Crop and Soil Environmental News, January 2009
Author: Michael Goatley, Extension Turfgrass Specialist, Virginia Tech
Significant threats of snow and ice will remain across much of Virginia from January through March. For safety reasons (both vehicular and pedestrian) in our region, there is plenty of justification to use chemicals commonly referred to as “ice melt” or “salt” on roads, sidewalks, and hardscapes. Standard ice melt compounds are usually some form (or combination of) chloride-based salts (calcium chloride, magnesium chloride, potassium chloride, or sodium chloride are typically the most readily available and cheapest ice melt compounds) and it is one of these compounds that is typically applied by VDOT during inclement weather. Many towns and cities have their own local statutes regarding mandatory snow and ice removal from sidewalks within a given time period following snow or ice events for both business and residential situations alike. It is hard to argue against the importance of treating streets and sidewalks for public safety in such hazardous conditions. At the same time it is important to ensure that appropriate “ice melt” chemicals are selected so as to minimize possible environmental effects.
The chloride-based salts are generally considered to be some of the most environmentally friendly products available for this use. However, anyone who has lived in the north understands how corrosive even these materials can be to your vehicles and/or roadside vegetation. Did you recognize the names of some of these salts? One of them is likely in your kitchen cabinet right now, sodium chloride (or table salt). Potassium chloride is likely in your garden shed as it is known by most as muriate of potash, the 0-0-60 lawn and garden fertilizer so common at garden centers. Are you a fan of home-made ice cream? If so, then it is likely you have added rock salt (might be any one of these compounds) to your ice cream freezer to accelerate the hardening of the mix. Using salt to increase the speed of making ice cream applies the same chemistry principles that result in salt applications to streets and sidewalks melting ice. Salts lower the freezing/melting point of water from 32° F. In general most commercially available salts work quite well at preventing ice formation to temperatures as low as 15° F and beyond this temperature there are only a very few specialized salt formulations that result in ice melt to temperatures as low as 5° F.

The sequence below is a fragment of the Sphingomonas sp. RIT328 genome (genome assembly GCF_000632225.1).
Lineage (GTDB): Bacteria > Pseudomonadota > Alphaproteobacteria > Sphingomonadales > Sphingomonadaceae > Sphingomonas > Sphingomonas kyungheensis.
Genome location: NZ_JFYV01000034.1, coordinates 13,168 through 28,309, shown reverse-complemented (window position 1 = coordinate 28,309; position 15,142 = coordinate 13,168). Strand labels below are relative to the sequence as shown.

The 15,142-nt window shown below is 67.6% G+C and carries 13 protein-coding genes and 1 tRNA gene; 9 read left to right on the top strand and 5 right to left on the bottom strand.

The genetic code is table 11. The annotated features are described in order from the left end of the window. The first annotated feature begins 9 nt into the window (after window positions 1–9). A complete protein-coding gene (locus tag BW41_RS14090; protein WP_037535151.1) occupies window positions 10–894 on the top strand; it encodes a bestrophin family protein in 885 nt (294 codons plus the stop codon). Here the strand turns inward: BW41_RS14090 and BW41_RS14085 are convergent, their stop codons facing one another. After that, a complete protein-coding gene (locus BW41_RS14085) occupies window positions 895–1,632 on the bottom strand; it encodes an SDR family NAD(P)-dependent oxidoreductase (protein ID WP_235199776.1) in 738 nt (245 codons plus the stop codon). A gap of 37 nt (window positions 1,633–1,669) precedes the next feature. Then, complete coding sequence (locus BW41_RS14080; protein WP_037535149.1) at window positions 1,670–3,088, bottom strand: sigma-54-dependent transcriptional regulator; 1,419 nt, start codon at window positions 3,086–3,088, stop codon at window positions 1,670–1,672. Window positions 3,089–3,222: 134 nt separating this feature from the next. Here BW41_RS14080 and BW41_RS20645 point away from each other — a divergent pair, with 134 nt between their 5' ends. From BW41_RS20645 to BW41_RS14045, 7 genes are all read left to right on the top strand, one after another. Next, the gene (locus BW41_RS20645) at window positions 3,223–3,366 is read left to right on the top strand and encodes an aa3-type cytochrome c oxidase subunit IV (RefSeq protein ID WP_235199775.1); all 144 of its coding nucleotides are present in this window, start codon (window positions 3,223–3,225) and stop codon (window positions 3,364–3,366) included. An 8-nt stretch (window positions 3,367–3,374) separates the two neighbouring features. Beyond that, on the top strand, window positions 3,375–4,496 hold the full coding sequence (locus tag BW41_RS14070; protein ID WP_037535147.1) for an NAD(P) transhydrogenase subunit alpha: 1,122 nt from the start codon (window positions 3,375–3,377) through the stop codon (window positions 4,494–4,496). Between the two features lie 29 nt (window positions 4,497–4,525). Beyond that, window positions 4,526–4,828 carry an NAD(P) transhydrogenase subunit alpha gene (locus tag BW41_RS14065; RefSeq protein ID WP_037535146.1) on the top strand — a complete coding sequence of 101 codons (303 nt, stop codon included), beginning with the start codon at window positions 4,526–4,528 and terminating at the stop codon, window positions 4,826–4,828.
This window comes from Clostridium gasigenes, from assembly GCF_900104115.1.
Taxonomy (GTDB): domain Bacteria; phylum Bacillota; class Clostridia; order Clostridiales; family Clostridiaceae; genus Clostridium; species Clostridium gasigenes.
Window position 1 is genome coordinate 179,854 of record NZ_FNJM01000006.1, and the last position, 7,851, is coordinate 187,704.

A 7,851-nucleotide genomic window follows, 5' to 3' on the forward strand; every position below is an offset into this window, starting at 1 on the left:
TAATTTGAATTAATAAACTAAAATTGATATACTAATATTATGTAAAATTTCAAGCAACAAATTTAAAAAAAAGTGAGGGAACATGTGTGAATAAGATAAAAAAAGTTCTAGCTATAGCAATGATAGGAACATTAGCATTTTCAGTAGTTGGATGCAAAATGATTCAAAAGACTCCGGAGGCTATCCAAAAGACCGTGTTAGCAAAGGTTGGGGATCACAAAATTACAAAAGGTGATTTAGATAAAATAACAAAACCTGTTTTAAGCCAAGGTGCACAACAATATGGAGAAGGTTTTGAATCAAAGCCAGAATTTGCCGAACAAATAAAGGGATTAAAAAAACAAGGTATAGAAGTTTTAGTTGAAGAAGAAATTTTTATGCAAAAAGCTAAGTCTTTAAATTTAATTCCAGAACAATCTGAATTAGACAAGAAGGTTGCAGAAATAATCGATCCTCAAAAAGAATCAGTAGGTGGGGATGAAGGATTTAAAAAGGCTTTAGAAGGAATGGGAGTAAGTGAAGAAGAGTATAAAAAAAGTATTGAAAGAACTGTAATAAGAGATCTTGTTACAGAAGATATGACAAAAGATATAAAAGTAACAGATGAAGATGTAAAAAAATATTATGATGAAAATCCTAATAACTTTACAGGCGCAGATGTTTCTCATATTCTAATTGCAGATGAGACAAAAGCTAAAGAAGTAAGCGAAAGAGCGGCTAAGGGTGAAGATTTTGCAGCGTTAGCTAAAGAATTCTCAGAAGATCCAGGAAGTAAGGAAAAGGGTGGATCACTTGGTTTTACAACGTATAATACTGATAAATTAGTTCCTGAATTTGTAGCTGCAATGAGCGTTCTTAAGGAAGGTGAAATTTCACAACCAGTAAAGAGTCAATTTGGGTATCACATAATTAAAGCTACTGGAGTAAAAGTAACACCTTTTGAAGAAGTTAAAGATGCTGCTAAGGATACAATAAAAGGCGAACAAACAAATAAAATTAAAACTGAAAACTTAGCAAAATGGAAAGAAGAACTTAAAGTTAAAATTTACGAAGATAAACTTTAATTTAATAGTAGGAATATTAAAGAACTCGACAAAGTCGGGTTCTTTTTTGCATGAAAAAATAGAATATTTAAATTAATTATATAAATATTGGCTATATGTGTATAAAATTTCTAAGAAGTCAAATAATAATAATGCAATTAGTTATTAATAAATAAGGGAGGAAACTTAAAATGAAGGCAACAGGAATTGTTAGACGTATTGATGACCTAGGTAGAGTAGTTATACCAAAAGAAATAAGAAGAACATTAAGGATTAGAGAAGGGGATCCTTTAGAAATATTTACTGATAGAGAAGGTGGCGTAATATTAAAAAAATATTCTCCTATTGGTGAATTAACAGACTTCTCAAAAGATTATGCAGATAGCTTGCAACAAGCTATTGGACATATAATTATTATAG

The point of this article is not to provide a chemistry lesson, but strangely enough given the time of year, the reason is to protect water quality. Mother Nature effectively deals with most recommended salt applications by way of an appreciable diluting effect of these salts due to rainfall, etc. Environmental impact from recommended salt sources is typically minimal. However, there are some forms of ice melt that get marketed during icy conditions that can and do have serious environmental implications: traditional lawn and garden fertilizers containing nitrogen (N) and phosphorus (P). A few years ago, I received word that one of our state’s big box retailers was selling urea (46-0-0) and 10-10-10 as “ice melt”. I doubt the sales staff had any idea of the concerns with these materials. However, there is no quicker way to contaminate water resources than to apply N and P-based fertilizers to hardscapes where water is intentionally channeled to storm drains for removal. From an environmental standpoint, direct applications of N and P-containing fertilizers to streets and sidewalks make no more sense now than they do in the middle of summer, especially since there are more environmentally friendly options for ice melt available. The take-home message is simple: do a little research before choosing and applying ice melt materials and make sure the product is not a N and P-based fertilizer. Regardless of the season, it is always important to protect our water resources.
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